"But remember, the solution in the past was to go to Manitobans and take money off their kitchen table to solve their problems," he said. "We think the reward for Manitobans should be a reduction in PST."
To critics who would say Pallister's government didn't go far enough in its budget, the premier said deep cuts were never what the Tories ran on.
"That wasn't the solution we chose and it wasn't the solution we ran on," he said.
"What we did today was balance the importance of getting to balance with the need to protect the services Manitobans count on."
The Tories aren't expecting to table a balanced budget before the next provincial election, slated for 2020. The core deficit is expected to drop to $705 million in 2018-19 and then $585 million the following year.
Just like last year, when the provincial budget was nicknamed "correcting the course," this year's budget calls for spending increases to three biggest ministries: Health, Education and Families.
Education spending will rise 1.3 per cent, from $2.7 billion to $2.8 billion. Spending on the Department of Health is rising 3.3 per cent, from $6 billion to $6.1 billion, while spending on Families — the ministry that handles social services — rises 4.2 per cent, from $1.9 billion to $2 billion.
While the increase for health works out to $105 million, the relatively small rate of the increase suggests more changes are coming to provincial health care.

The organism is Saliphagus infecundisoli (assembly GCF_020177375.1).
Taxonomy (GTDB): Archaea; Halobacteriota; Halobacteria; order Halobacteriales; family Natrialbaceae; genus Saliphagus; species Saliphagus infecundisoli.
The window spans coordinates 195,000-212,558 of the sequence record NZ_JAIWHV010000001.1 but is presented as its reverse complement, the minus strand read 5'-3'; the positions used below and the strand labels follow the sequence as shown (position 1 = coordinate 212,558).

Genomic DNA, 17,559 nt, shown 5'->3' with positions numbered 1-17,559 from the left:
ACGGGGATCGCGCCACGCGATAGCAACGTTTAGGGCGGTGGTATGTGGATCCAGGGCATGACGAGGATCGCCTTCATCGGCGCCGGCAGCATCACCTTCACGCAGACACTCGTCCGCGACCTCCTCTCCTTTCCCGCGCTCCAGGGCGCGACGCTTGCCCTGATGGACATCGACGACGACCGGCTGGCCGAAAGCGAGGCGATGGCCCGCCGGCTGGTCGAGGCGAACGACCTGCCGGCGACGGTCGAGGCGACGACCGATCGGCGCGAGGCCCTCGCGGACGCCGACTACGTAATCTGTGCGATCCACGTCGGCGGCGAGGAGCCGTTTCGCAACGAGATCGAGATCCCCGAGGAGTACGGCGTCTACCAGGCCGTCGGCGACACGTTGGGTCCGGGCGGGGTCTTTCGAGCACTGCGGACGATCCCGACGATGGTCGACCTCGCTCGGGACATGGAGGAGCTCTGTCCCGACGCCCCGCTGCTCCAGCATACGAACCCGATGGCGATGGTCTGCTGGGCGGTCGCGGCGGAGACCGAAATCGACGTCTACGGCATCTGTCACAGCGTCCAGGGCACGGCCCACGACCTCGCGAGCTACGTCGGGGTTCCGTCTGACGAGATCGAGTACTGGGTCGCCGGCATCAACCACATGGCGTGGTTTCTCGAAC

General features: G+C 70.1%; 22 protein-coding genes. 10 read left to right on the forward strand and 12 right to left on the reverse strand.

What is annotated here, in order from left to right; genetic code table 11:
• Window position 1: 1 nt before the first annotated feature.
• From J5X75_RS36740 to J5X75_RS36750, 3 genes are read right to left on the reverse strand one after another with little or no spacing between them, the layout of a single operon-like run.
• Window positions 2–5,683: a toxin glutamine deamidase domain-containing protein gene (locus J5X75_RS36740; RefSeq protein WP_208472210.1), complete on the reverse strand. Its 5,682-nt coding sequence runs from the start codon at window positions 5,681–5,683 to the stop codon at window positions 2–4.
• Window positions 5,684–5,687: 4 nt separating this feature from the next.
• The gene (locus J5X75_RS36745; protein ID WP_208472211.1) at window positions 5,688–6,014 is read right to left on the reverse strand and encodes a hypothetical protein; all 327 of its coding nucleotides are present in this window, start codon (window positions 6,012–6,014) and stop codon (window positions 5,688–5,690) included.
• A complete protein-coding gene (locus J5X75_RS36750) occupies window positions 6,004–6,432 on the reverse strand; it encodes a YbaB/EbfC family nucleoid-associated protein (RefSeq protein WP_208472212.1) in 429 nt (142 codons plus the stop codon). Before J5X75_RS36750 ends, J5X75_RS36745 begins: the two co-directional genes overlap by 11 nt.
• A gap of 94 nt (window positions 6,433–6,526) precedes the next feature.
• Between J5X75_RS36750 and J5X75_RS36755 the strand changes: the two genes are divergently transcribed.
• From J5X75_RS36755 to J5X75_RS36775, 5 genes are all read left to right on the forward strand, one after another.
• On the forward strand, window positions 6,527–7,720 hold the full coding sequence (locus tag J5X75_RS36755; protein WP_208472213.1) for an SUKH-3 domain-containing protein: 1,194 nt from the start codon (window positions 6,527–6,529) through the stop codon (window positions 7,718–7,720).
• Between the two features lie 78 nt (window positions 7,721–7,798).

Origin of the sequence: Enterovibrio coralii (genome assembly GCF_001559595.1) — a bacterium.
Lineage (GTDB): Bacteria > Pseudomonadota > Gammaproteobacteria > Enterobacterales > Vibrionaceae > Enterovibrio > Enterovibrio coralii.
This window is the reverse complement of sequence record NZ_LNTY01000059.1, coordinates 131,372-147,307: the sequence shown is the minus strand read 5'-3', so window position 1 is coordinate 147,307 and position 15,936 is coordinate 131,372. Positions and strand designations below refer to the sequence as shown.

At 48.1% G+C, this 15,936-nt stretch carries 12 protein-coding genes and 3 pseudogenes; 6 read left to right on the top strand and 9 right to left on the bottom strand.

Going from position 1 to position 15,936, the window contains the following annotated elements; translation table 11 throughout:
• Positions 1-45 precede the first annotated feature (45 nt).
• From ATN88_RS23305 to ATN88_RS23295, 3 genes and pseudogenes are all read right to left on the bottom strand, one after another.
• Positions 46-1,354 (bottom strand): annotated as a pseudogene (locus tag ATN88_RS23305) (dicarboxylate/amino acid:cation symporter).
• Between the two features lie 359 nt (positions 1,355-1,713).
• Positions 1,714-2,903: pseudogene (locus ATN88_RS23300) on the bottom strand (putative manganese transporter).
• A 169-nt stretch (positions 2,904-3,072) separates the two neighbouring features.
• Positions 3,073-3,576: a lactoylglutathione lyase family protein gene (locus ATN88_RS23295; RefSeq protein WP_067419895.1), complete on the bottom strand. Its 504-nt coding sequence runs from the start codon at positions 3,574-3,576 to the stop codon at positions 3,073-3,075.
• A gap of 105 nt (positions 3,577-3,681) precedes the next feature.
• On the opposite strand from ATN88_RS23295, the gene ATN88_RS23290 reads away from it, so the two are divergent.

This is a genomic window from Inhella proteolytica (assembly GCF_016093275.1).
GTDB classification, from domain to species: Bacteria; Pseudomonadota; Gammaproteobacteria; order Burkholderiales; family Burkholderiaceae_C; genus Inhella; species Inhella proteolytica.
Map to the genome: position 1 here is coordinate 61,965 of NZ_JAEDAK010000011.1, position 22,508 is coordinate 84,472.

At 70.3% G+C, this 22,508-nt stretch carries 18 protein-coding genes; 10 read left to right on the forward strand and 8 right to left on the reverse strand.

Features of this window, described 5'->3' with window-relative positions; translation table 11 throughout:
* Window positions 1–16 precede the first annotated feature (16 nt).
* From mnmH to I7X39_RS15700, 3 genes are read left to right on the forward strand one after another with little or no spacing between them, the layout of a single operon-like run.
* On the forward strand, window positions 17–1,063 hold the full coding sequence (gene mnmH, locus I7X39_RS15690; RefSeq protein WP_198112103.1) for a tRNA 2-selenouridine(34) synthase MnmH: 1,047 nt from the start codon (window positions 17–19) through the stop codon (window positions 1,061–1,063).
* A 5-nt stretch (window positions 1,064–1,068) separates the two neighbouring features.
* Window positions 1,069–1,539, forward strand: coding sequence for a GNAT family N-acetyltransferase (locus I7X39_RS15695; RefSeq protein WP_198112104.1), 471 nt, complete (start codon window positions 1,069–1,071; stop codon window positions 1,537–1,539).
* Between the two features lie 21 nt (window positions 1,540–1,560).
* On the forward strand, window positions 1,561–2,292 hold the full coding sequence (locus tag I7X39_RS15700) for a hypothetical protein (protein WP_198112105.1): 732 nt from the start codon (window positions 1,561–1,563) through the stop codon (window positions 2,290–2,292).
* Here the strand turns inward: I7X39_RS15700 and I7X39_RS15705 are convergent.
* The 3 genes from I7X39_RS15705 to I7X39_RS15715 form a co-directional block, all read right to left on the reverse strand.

"We're looking at opportunities in health care that have been unexplored in the past," Friesen said.
On a percentage basis, the biggest cuts are coming to the Department of Growth, Enterprise and Trade — its budget drops by $4 million to $88 million — as well as Indigenous and Municipal Relations (down $7 million to $451 million) and the Legislative Assembly (down $11 million to $47 million).
The province also plans to make $1-million cuts from the budgets of both Sustainable Development and Sport, Culture and Heritage. Grants to cultural organizations alone will be cut $703,000, from $9.8 million to $9.1 million.
While the scope of the cuts is not large on a departmental scale, there may be staff reductions in many areas of government on a line item by line item basis.
For example, in the Education ministry, about $100,000 is being cut from salaries from each of student aid, French curriculum development and adult literacy. Small cuts like these are scattered throughout the budget.
Friesen would not say whether job losses are coming, but he did commit to honouring existing collective agreements with public-sector unions. He surmised some of the apparent cuts could be achieved through vacancy management.